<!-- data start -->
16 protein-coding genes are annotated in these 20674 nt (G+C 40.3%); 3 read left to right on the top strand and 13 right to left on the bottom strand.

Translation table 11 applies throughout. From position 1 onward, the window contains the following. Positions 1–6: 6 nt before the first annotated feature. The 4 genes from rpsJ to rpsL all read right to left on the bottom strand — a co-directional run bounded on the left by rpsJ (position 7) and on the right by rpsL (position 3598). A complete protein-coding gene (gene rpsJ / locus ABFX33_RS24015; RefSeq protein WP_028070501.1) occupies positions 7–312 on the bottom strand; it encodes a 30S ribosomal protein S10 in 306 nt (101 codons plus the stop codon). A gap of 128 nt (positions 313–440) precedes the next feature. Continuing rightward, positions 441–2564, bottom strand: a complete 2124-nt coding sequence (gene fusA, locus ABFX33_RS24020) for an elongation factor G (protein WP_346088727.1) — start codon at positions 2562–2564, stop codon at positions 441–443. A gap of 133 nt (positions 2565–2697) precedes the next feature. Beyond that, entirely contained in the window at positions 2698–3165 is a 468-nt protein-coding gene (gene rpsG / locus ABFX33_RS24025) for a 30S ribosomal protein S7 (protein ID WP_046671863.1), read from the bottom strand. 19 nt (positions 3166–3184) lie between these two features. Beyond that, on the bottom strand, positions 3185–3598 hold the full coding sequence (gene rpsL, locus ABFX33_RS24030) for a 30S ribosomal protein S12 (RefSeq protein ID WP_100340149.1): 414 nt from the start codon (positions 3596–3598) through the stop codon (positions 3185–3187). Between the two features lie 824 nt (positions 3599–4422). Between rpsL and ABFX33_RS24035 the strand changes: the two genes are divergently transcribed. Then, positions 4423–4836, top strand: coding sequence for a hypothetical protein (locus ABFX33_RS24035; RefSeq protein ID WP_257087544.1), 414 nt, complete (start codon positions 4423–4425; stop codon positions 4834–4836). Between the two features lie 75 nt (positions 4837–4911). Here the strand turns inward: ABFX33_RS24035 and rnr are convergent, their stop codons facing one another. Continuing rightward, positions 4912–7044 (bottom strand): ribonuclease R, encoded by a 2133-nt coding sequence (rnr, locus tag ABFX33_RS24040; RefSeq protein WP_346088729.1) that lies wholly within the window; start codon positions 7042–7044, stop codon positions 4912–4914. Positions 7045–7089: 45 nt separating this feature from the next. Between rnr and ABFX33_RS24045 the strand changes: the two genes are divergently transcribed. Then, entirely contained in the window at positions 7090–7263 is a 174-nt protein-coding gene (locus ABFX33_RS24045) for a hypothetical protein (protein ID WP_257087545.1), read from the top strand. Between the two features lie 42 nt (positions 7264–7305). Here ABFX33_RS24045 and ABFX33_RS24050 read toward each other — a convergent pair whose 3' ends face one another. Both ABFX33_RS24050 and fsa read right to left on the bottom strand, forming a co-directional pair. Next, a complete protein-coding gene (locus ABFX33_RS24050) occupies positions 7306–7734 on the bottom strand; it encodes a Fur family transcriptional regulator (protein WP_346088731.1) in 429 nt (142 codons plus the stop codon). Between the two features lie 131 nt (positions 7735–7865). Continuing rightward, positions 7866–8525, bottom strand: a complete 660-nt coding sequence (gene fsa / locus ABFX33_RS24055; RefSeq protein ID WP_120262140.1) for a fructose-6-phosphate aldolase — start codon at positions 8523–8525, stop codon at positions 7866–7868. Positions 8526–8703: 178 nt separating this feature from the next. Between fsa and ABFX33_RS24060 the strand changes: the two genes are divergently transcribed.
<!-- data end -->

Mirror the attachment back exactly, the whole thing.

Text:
16 protein-coding genes are annotated in these 20674 nt (G+C 40.3%); 3 read left to right on the top strand and 13 right to left on the bottom strand.

Translation table 11 applies throughout. From position 1 onward, the window contains the following. Positions 1–6: 6 nt before the first annotated feature. The 4 genes from rpsJ to rpsL all read right to left on the bottom strand — a co-directional run bounded on the left by rpsJ (position 7) and on the right by rpsL (position 3598). A complete protein-coding gene (gene rpsJ / locus ABFX33_RS24015; RefSeq protein WP_028070501.1) occupies positions 7–312 on the bottom strand; it encodes a 30S ribosomal protein S10 in 306 nt (101 codons plus the stop codon). A gap of 128 nt (positions 313–440) precedes the next feature. Continuing rightward, positions 441–2564, bottom strand: a complete 2124-nt coding sequence (gene fusA, locus ABFX33_RS24020) for an elongation factor G (protein WP_346088727.1) — start codon at positions 2562–2564, stop codon at positions 441–443. A gap of 133 nt (positions 2565–2697) precedes the next feature. Beyond that, entirely contained in the window at positions 2698–3165 is a 468-nt protein-coding gene (gene rpsG / locus ABFX33_RS24025) for a 30S ribosomal protein S7 (protein ID WP_046671863.1), read from the bottom strand. 19 nt (positions 3166–3184) lie between these two features. Beyond that, on the bottom strand, positions 3185–3598 hold the full coding sequence (gene rpsL, locus ABFX33_RS24030) for a 30S ribosomal protein S12 (RefSeq protein ID WP_100340149.1): 414 nt from the start codon (positions 3596–3598) through the stop codon (positions 3185–3187). Between the two features lie 824 nt (positions 3599–4422). Between rpsL and ABFX33_RS24035 the strand changes: the two genes are divergently transcribed. Then, positions 4423–4836, top strand: coding sequence for a hypothetical protein (locus ABFX33_RS24035; RefSeq protein ID WP_257087544.1), 414 nt, complete (start codon positions 4423–4425; stop codon positions 4834–4836). Between the two features lie 75 nt (positions 4837–4911). Here the strand turns inward: ABFX33_RS24035 and rnr are convergent, their stop codons facing one another. Continuing rightward, positions 4912–7044 (bottom strand): ribonuclease R, encoded by a 2133-nt coding sequence (rnr, locus tag ABFX33_RS24040; RefSeq protein WP_346088729.1) that lies wholly within the window; start codon positions 7042–7044, stop codon positions 4912–4914. Positions 7045–7089: 45 nt separating this feature from the next. Between rnr and ABFX33_RS24045 the strand changes: the two genes are divergently transcribed. Then, entirely contained in the window at positions 7090–7263 is a 174-nt protein-coding gene (locus ABFX33_RS24045) for a hypothetical protein (protein ID WP_257087545.1), read from the top strand. Between the two features lie 42 nt (positions 7264–7305). Here ABFX33_RS24045 and ABFX33_RS24050 read toward each other — a convergent pair whose 3' ends face one another. Both ABFX33_RS24050 and fsa read right to left on the bottom strand, forming a co-directional pair. Next, a complete protein-coding gene (locus ABFX33_RS24050) occupies positions 7306–7734 on the bottom strand; it encodes a Fur family transcriptional regulator (protein WP_346088731.1) in 429 nt (142 codons plus the stop codon). Between the two features lie 131 nt (positions 7735–7865). Continuing rightward, positions 7866–8525, bottom strand: a complete 660-nt coding sequence (gene fsa / locus ABFX33_RS24055; RefSeq protein ID WP_120262140.1) for a fructose-6-phosphate aldolase — start codon at positions 8523–8525, stop codon at positions 7866–7868. Positions 8526–8703: 178 nt separating this feature from the next. Between fsa and ABFX33_RS24060 the strand changes: the two genes are divergently transcribed.